PITTSBURGH (KDKA) — The last time property owners in Washington County saw a new reassessment was back in 1981, but a reassessment could be in the works.

“We are 100 percent against reassessment, no matter what happens,” said Larry Maggi, chair of the Washington County commissioners.

But under threat of contempt of court, the county commissioners have issued a request for proposal to find a company to reassess Washington County.

It’s clear they’re doing this under great duress, kicking and screaming all the way — and like their colleagues in Allegheny County — hoping the state will step in to provide some relief.

Commissioners hope Senate Bill 66 — if passed — will allow the county to be an assessment model.

“We would rather be the first county to reassess under a newer and fairer system than be the last county to reassess under the old,” added Maggi.

But with legislative action uncertain, the Washington and McGuffey School Districts are pressing for quick action.

“We spent taxpayer dollars to get them to do what they agreed to do,” noted Rick Mancini, senior operations director for the Washington School District.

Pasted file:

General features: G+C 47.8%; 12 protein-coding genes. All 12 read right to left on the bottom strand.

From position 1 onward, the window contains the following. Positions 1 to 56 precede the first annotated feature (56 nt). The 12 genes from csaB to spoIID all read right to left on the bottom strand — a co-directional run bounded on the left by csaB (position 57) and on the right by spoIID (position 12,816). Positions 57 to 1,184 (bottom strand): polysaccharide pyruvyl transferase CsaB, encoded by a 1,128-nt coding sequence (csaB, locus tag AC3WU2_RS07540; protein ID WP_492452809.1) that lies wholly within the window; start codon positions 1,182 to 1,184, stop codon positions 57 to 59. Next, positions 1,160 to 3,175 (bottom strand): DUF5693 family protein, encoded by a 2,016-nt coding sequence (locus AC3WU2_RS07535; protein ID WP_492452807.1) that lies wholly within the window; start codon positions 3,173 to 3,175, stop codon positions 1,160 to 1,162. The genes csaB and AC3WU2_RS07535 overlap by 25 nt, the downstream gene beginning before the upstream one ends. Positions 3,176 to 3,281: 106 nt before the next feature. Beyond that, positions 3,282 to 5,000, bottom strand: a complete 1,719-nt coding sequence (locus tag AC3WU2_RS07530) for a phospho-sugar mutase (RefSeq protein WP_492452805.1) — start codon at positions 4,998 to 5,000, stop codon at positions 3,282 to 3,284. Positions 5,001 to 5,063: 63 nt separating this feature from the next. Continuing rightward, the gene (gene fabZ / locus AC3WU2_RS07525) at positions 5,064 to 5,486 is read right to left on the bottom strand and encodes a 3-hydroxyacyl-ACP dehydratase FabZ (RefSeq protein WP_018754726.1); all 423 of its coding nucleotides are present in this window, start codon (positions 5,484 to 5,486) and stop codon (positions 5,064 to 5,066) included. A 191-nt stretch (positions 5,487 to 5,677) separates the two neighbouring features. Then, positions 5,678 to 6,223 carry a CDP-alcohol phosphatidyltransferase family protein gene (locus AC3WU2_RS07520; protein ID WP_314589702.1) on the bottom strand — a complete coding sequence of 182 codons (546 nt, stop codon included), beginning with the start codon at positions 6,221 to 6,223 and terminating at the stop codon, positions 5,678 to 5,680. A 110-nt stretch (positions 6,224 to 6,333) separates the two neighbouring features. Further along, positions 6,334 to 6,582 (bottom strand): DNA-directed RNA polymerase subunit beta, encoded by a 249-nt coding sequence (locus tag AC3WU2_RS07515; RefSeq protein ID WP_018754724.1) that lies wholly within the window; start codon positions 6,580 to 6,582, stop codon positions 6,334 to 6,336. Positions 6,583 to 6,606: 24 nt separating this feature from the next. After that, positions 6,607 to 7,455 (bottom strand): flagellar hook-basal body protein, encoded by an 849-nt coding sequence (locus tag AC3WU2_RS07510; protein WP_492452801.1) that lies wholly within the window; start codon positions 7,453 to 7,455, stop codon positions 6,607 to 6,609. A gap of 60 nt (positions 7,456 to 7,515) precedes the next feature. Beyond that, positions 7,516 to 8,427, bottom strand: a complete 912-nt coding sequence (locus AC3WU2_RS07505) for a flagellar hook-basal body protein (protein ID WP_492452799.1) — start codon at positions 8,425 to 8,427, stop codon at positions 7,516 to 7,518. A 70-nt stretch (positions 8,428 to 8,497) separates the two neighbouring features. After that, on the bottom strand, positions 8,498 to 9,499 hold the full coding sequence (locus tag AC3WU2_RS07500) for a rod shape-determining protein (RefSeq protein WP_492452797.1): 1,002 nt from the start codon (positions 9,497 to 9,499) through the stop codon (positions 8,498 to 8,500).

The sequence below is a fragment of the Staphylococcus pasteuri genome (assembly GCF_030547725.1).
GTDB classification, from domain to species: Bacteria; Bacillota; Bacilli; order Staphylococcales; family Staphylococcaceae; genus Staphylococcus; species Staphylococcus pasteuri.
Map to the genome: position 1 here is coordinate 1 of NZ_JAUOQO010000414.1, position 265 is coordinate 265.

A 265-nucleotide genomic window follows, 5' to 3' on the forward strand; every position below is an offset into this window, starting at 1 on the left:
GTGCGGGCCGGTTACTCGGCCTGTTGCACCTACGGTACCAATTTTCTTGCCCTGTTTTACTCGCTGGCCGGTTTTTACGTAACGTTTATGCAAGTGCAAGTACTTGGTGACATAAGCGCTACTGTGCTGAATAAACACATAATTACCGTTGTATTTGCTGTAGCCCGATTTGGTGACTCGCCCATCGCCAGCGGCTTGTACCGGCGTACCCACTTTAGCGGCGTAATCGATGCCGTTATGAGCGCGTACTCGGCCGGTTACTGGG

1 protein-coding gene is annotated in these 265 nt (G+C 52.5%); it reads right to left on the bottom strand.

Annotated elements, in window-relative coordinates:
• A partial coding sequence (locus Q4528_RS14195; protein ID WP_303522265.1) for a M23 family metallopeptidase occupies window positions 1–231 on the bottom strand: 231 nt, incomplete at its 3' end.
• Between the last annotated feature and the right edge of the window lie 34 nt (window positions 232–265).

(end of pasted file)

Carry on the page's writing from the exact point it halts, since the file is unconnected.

In late 2008, the commissioners did sign this court affidavit stating they could not refute the statistical evidence of assessment inequities in the county — and agreeing it was reasonable to initiate a reassessment in 2009.

“For the last four years, every hour that I’ve billed my clients and every hour the county solicitor has billed has just been to delay this reassessment that the commissioners agreed to four years ago,” noted Susan Key, an attorney who represents both Washington and McGuffey.

That’s not how the commissioners see it.

“There’s a difference with agreeing to the facts and agreeing to a reassessment,” said Washington commissioner Diana Irey Vaughn.

Judge Debbie O’Dell Seneca has scheduled a June 4 hearing to sanction the commissioners, while taxpayers have this advice on reassessment.

“I don’t think it’s any good. We pay enough taxes as it is,” said Ed Mirenna of Canonsburg.

“Their formula is going to be extremely tricky to be fair to everybody,” noted Don Johnson of Washington.

“Leave it alone because if they start messing with the tax business we always end up going up,” Jerry Turner of Cecil said.

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